1. Invest in stocks that multiply in value, the chase should not be about participating in stocks that are currently ‘the flavour of the market’. 
  • To own multi-baggers, you have to hold your stocks for months, if not years. This requires a lot of patience and determination. More importantly, this requires painstaking research before investing. Only then can you be sure of the quality of your investments even when markets churn. 
  • Imagine this scenario: you have a portfolio of nearly 25-30 stocks that have, on average, returned 15% every year in the past. But you want more. So you ask your broker friend to look at your portfolio and tell you what is wrong.  One must realise that it’s not about earning higher returns than other people. It’s about outperforming the market.
  • Look at its price-to-earnings ratio to evaluate. This helps you understand how many rupees you are paying for every rupee of profit earned. The higher it is, the costlier the stock. 
  • Diversify … diversify … diversify –  An allocation to small-cap, midcap, and large-cap stocks also provides exposure to companies of various sizes.
  • Consider SIPs –  Investors who do stock SIP do not want to take any chance during volatility and take the benefit of averaging and are sure of the medium term or long-term potential for appreciation in the stocks. Through stock SIPs, investors can accumulate stock over a longer term and iron out stock price volatility.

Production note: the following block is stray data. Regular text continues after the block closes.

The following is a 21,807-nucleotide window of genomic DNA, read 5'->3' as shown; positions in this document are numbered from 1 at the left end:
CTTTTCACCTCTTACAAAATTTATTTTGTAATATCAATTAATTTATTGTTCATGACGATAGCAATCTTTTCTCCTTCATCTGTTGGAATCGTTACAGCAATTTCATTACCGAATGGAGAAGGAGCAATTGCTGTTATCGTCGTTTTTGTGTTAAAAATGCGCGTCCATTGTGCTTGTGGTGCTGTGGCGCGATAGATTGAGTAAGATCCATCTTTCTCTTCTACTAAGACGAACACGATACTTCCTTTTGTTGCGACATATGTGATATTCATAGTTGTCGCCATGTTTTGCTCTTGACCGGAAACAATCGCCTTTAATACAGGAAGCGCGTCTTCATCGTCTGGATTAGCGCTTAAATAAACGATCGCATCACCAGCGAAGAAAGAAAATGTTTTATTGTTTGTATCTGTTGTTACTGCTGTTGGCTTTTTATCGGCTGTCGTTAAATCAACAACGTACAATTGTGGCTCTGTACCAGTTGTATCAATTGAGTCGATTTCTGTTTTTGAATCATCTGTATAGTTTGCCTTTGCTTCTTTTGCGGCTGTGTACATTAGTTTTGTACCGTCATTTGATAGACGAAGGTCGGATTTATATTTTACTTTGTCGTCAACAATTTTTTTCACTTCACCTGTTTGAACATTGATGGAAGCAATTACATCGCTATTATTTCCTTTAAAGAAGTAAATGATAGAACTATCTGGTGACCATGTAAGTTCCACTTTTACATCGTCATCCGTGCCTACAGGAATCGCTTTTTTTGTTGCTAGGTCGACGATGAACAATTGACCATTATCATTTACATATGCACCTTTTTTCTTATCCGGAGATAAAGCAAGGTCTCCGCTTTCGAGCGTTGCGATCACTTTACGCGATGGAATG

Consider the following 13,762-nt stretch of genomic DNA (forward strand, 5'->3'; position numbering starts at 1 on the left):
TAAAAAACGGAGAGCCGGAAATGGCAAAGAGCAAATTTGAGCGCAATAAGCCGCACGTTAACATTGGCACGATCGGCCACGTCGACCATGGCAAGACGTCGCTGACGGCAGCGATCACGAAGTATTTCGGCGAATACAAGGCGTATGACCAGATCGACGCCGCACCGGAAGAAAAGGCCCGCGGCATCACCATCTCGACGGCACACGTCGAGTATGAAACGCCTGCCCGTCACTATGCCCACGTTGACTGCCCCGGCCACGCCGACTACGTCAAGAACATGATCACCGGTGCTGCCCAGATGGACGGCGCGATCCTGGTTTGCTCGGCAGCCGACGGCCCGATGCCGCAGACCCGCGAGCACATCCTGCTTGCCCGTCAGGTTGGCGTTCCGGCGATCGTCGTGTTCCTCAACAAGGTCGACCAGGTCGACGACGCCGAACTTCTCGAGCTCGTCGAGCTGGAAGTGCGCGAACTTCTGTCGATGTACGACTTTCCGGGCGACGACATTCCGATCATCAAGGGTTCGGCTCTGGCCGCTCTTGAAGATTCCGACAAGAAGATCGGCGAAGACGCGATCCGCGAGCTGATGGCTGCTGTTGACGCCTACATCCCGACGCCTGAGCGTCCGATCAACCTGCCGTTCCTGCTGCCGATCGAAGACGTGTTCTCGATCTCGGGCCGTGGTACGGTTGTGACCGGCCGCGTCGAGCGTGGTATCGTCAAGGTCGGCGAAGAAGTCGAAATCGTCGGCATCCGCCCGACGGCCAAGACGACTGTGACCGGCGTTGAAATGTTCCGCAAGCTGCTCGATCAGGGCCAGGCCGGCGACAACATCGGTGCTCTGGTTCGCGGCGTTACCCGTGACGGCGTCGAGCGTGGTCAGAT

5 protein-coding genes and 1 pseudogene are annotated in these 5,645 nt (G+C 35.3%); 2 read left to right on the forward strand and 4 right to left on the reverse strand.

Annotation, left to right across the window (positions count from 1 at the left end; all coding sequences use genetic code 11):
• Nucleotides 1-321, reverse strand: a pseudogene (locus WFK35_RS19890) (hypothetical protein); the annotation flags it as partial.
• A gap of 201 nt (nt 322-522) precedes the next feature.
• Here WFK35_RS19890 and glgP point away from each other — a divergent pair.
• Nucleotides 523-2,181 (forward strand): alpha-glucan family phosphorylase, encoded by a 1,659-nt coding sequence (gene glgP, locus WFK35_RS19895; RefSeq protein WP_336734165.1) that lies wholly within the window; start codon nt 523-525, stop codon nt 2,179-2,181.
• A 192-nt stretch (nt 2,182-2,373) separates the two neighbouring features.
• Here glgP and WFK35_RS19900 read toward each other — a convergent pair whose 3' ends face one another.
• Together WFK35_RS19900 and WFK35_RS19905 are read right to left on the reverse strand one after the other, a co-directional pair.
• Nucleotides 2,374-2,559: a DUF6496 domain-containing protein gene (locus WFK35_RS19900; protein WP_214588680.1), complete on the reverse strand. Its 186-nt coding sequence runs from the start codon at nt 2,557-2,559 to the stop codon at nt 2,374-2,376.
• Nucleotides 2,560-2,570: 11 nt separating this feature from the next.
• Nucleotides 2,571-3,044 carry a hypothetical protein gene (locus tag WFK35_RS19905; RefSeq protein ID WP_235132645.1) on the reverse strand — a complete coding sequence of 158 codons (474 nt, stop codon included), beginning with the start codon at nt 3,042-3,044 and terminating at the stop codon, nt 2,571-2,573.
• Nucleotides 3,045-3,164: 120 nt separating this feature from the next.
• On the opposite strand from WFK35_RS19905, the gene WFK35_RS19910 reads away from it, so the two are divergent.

• Buy at the lower end of the range and sell at the upper end of the range. You could also short at the upper range and cover your profits at the lower range if you are adept at switching positions without getting emotional about them.
  • Timing the market is not easy and if you are not confident about taking advantage of volatility, you should avoid it. Take the opportunity to move out of equities and invest in debt ( or other alternatives ) until an upward trend is established. You can re-enter the market when there is more certainty. 

Timing the market or time – in – the market?

For the common man, both are equally intimidating. But which of these is the “right” way of investing? 

The most common is, tactical and technical timing. Buy/sell decisions are based on either price movements or, in a more evolved form, on various technical parameters. The price-earnings (PE) ratio is often preferred. The rule here is simple, buy when the PE ratio is low and sell when it is high. The rewards of doing this systematically can be substantial.

On the other hand, for those who believe in time-in-the-market – Median returns generated by investments across various time periods are a good indicator of the rewards of “time in the market”. Median returns are satisfactory once a threshold of five years has been crossed. As expected, the case for patient investing is a strong one.  Data show that the chances of loss lessen with more time spent in the market

The unequivocal answer to the question, therefore, is simple. A rewarding investment experience needs both, because the ability to spend the required “time in the market” needs good “market timing”.

Investing discipline will allow you to naturally ‘buy at lows and sell at highs’ and win over the emotions of greed and fear. 

Sneha Ramamurthy

Dilzer Consultants Pvt Ltd